Criterion validity is the extent to which a measure is related to another measure of the construct that represents a “gold standard” or a more objective measure of the construct (clinical exam). Since there is no gold standard or as yet objective measure of religious commitment, criterion validity is difficult to establish for the BIAC. Criterion validity is established by concurrent validity and predictive validity.
In the case where a new measure is being compared to an existing measure at one point in time (concurrent) and there is no gold standard or objective measure of the construct available, convergent validity may be used as a proxy for concurrent validity. Convergent validity (in Section 4.2.2
) has already been discussed under construct validity above.
Predictive validity is the ability of a scale to predict over time important outcomes it should theoretically be able to predict. We would expect greater religious commitment (BIAC scores) to predict better mental and social health over time. Since we do not yet have longitudinal data on the BIAC, we do not yet have a measure of predictive validity for the scale.
4.2.4. Incremental Validity
As emphasized by Piedmont [17
], a fourth type of validity called incremental validity measures the extent to which a new measure predicts important outcomes better than an existing measure. We now compare the BIAC with a well-established measure, the Duke University Religion Index [11
]. The DUREL is one of the most commonly-used measures of religiosity today with more than 1,130 citations on Google Scholar as of early August 2015; more than two-thirds of those studies were published since 2011. In the U.S. caregiver study [1
], the BIAC and DUREL were correlated at r = 0.80 (d = 2.67). Table 1
examines the incremental validity of the BIAC in relationship to the DUREL in terms of correlations with several psychological and social outcomes (incremental validity meaning the amount of variance that the BIAC contributes to predicting the outcome above and beyond that accounted for by the DUREL). While only a small amount of variance (R-squared) is predicted by either measure in keeping with the discriminant validity of the DUREL and BIAC (1% to 3% and 1 to 10%, respectively), the findings suggest that the BIAC is considerably superior to the DUREL (75% to 300%) in terms of predicting psychosocial outcomes based on this cross-sectional work.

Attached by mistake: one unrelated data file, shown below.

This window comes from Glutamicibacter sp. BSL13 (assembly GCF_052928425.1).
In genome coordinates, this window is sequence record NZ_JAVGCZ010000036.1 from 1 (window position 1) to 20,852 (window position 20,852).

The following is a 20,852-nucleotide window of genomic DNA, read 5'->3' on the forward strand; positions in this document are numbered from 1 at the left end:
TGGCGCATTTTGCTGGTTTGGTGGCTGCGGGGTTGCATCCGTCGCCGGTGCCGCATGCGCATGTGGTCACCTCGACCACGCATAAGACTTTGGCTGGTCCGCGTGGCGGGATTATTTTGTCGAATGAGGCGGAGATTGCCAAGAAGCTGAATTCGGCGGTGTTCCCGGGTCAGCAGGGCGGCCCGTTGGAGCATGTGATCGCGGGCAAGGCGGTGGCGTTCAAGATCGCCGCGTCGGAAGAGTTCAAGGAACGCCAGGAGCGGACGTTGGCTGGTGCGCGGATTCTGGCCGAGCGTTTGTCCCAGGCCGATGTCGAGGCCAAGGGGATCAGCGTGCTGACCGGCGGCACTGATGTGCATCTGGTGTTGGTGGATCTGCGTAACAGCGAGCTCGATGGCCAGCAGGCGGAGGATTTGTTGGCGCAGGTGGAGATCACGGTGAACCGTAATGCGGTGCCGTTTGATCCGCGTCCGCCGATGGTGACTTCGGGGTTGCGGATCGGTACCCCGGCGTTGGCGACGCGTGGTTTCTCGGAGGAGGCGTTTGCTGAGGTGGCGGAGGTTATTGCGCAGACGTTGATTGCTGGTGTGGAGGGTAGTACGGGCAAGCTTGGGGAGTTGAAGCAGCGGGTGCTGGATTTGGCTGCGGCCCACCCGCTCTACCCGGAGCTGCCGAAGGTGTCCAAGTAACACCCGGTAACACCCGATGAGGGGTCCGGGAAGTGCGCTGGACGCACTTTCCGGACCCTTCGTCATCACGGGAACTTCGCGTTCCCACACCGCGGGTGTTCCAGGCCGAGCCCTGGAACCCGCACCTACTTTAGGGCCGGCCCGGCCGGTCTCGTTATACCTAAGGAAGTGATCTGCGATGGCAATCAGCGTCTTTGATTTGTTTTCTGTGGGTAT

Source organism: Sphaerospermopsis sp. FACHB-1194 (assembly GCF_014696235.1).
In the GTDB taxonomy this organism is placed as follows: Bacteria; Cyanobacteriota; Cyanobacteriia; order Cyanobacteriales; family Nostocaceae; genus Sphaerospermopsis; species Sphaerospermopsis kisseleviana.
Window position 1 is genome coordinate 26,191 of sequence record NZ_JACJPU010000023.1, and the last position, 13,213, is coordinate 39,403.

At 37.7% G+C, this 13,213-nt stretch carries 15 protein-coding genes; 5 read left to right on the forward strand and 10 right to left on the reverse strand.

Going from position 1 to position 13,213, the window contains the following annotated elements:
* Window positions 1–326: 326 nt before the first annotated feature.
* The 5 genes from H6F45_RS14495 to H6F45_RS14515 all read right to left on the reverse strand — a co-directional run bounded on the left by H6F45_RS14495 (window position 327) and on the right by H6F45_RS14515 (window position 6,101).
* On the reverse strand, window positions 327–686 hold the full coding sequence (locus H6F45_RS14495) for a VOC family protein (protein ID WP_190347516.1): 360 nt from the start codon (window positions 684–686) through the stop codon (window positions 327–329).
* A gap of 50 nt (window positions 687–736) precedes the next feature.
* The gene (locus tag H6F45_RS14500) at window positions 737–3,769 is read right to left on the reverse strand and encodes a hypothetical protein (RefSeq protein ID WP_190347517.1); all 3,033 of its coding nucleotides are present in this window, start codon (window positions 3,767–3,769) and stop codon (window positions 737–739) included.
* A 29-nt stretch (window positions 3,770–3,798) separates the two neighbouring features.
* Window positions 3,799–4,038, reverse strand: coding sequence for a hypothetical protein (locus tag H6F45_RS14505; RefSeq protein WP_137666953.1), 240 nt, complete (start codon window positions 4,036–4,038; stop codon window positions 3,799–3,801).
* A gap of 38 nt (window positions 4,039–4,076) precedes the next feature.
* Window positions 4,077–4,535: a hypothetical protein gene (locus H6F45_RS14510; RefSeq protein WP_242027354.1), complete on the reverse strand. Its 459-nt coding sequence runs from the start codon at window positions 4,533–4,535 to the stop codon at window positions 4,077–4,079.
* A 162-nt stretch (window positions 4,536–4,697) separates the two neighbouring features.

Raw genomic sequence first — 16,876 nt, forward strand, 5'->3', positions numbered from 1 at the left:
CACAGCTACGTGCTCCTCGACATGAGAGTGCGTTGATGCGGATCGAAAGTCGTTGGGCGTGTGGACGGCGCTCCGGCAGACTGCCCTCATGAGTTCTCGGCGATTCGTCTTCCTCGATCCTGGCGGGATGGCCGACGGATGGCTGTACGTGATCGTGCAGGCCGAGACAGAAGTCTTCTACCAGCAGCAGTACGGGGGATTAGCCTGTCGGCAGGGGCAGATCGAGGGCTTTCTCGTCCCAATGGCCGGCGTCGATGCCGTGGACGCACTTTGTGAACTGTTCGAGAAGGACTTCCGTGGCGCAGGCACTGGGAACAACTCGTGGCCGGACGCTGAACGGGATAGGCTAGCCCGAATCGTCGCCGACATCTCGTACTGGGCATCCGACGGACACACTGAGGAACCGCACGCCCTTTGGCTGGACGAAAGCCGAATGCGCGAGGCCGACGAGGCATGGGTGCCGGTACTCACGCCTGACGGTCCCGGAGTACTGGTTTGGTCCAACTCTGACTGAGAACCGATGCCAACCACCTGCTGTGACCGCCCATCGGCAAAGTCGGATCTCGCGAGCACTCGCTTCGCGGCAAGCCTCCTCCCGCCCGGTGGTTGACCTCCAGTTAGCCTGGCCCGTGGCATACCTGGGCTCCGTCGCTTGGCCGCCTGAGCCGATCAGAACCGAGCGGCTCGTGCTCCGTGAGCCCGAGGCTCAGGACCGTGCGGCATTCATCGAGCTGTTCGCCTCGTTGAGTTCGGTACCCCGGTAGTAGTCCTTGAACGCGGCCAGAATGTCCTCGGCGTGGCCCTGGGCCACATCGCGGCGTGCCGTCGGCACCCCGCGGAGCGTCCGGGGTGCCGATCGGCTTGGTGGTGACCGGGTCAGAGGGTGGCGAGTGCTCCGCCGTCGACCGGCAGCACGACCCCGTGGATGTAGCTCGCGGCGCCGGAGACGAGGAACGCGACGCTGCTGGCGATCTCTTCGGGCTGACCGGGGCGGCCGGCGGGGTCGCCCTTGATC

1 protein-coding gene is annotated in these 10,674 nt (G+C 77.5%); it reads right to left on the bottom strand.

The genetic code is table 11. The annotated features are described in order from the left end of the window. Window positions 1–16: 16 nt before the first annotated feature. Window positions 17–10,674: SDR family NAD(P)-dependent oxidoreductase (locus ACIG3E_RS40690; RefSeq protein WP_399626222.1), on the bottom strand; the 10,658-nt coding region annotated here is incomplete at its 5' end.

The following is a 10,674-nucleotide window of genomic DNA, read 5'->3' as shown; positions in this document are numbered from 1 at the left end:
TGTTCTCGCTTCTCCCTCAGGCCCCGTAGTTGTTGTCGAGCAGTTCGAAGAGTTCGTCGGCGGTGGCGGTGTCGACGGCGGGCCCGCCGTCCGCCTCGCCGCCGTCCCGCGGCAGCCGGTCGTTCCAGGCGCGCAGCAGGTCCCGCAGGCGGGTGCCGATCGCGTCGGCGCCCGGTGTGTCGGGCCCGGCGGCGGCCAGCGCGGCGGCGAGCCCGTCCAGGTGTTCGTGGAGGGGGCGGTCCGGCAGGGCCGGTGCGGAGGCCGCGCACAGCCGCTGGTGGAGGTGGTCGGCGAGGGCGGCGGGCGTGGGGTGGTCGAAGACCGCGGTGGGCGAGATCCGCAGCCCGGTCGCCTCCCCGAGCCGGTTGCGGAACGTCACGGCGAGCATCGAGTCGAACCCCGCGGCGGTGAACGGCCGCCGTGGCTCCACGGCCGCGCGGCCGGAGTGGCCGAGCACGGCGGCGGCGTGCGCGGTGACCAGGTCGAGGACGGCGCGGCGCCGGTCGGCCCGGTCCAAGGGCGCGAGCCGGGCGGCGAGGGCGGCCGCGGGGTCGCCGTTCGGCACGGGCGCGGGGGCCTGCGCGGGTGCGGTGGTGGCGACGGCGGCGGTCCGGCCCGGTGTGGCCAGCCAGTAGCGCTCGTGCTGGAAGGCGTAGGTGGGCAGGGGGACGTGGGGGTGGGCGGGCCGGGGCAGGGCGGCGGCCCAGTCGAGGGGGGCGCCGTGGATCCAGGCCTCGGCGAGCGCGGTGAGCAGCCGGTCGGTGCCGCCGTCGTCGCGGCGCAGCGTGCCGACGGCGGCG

Comparison of BIAC and DUREL with psychosocial outcomes in 245 female U.S. caregivers.
Comparison of BIAC and DUREL with psychosocial outcomes in 245 female U.S. caregivers.
|R-Squared 1||Partial F 2||R-Squared 3||Partial F 2||R-Squared increase 4|
|Perceived stress (Cohen)||0.024 *||0.76||0.060 ***||9.06 **||150%|
|Caregiver burden (Zarit)||0.015 *||0.87||0.040 **||6.67 **||167%|
|Social support (SSQ-N)||0.006||0.37||0.018||2.86||200%|
|Social support (SSQ-S)||0.025 **||3.28||0.100 ****||19.22 ****||300%|
5. Discussion and Conclusions
Based on a study of stressed female caregivers from the U.S. and university students from Mainland China, the BIAC is a sensitive and comprehensive measure of religious commitment with solid psychometric characteristics that allow for assessment across a wide range of religious belief and activity. The relatively weak associations between the BIAC and mental and social health outcomes in stressed female caregivers appear to be stronger (by 75 to 300 percent) compared to a standard, widely-used measure of religiosity (DUREL), which may reflect the BIAC’s greater sensitivity and, perhaps, greater accuracy. There is no evidence that the measure has a ceiling effect, even in Black older women who have long been known as the most religious age-gender-race group in America [18
Although primarily designed for members of monotheistic religious traditions, the BIAC also performed fairly well in university students in Mainland China, a population at the other end of the religiosity spectrum affiliated with a variety of non-monotheistic religions or no religion. Given the limited populations that it has been studied in so far, more research is needed on the psychometric characteristics of the BIAC in other age, race, and gender groups located in secular and religious regions of the U.S. and other countries of the world, especially the Middle East. Several such studies are now ongoing (with a Muslim version of the BIAC in Arabic available). In particular, the factor structure of the BIAC needs evaluation in different religious and non-religious groups that include both men and women in order to determine if the one-factor, two-factor, or three-factor model best describes the structure of the scale. Most of the sample in the U.S. caregiver sample was Christian, which undoubtedly played a major role in the un-rotated single factor structure of the BIAC. The exact nature of the factor structure was called into question with the more diverse Chinese sample, underscoring the need for future research.